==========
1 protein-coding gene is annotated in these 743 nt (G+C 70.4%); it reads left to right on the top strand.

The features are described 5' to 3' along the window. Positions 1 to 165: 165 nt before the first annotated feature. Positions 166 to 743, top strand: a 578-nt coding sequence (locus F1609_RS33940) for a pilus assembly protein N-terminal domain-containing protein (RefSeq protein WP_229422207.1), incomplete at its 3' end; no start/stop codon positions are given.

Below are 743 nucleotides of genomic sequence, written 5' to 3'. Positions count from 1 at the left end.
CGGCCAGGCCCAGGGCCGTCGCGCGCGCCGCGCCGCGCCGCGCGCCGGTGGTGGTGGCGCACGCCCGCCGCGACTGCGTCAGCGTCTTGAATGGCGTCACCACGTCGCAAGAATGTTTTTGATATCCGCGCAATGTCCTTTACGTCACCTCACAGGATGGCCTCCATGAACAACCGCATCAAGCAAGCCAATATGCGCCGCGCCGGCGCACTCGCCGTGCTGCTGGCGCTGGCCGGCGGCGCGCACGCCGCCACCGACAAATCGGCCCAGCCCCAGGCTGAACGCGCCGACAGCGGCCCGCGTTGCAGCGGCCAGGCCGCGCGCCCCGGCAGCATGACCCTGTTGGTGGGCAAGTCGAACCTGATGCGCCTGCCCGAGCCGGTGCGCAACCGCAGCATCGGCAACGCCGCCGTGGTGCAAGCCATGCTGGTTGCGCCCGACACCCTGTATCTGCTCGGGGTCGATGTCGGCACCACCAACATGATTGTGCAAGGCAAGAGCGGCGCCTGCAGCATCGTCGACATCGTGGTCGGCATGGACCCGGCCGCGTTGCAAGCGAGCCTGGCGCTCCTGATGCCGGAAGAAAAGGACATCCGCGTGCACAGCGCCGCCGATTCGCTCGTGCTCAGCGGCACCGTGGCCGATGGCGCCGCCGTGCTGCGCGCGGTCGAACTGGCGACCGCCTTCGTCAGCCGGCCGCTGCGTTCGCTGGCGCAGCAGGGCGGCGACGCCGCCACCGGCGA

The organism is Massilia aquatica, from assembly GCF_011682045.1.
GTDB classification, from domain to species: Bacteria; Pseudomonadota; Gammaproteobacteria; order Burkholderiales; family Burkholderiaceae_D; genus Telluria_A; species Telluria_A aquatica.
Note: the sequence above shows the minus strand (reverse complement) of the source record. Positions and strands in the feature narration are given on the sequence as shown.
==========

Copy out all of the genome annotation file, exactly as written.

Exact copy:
1 protein-coding gene is annotated in these 743 nt (G+C 70.4%); it reads left to right on the top strand.

The features are described 5' to 3' along the window. Positions 1 to 165: 165 nt before the first annotated feature. Positions 166 to 743, top strand: a 578-nt coding sequence (locus F1609_RS33940) for a pilus assembly protein N-terminal domain-containing protein (RefSeq protein WP_229422207.1), incomplete at its 3' end; no start/stop codon positions are given.

Below are 743 nucleotides of genomic sequence, written 5' to 3'. Positions count from 1 at the left end.
CGGCCAGGCCCAGGGCCGTCGCGCGCGCCGCGCCGCGCCGCGCGCCGGTGGTGGTGGCGCACGCCCGCCGCGACTGCGTCAGCGTCTTGAATGGCGTCACCACGTCGCAAGAATGTTTTTGATATCCGCGCAATGTCCTTTACGTCACCTCACAGGATGGCCTCCATGAACAACCGCATCAAGCAAGCCAATATGCGCCGCGCCGGCGCACTCGCCGTGCTGCTGGCGCTGGCCGGCGGCGCGCACGCCGCCACCGACAAATCGGCCCAGCCCCAGGCTGAACGCGCCGACAGCGGCCCGCGTTGCAGCGGCCAGGCCGCGCGCCCCGGCAGCATGACCCTGTTGGTGGGCAAGTCGAACCTGATGCGCCTGCCCGAGCCGGTGCGCAACCGCAGCATCGGCAACGCCGCCGTGGTGCAAGCCATGCTGGTTGCGCCCGACACCCTGTATCTGCTCGGGGTCGATGTCGGCACCACCAACATGATTGTGCAAGGCAAGAGCGGCGCCTGCAGCATCGTCGACATCGTGGTCGGCATGGACCCGGCCGCGTTGCAAGCGAGCCTGGCGCTCCTGATGCCGGAAGAAAAGGACATCCGCGTGCACAGCGCCGCCGATTCGCTCGTGCTCAGCGGCACCGTGGCCGATGGCGCCGCCGTGCTGCGCGCGGTCGAACTGGCGACCGCCTTCGTCAGCCGGCCGCTGCGTTCGCTGGCGCAGCAGGGCGGCGACGCCGCCACCGGCGA

The organism is Massilia aquatica, from assembly GCF_011682045.1.
GTDB classification, from domain to species: Bacteria; Pseudomonadota; Gammaproteobacteria; order Burkholderiales; family Burkholderiaceae_D; genus Telluria_A; species Telluria_A aquatica.
Note: the sequence above shows the minus strand (reverse complement) of the source record. Positions and strands in the feature narration are given on the sequence as shown.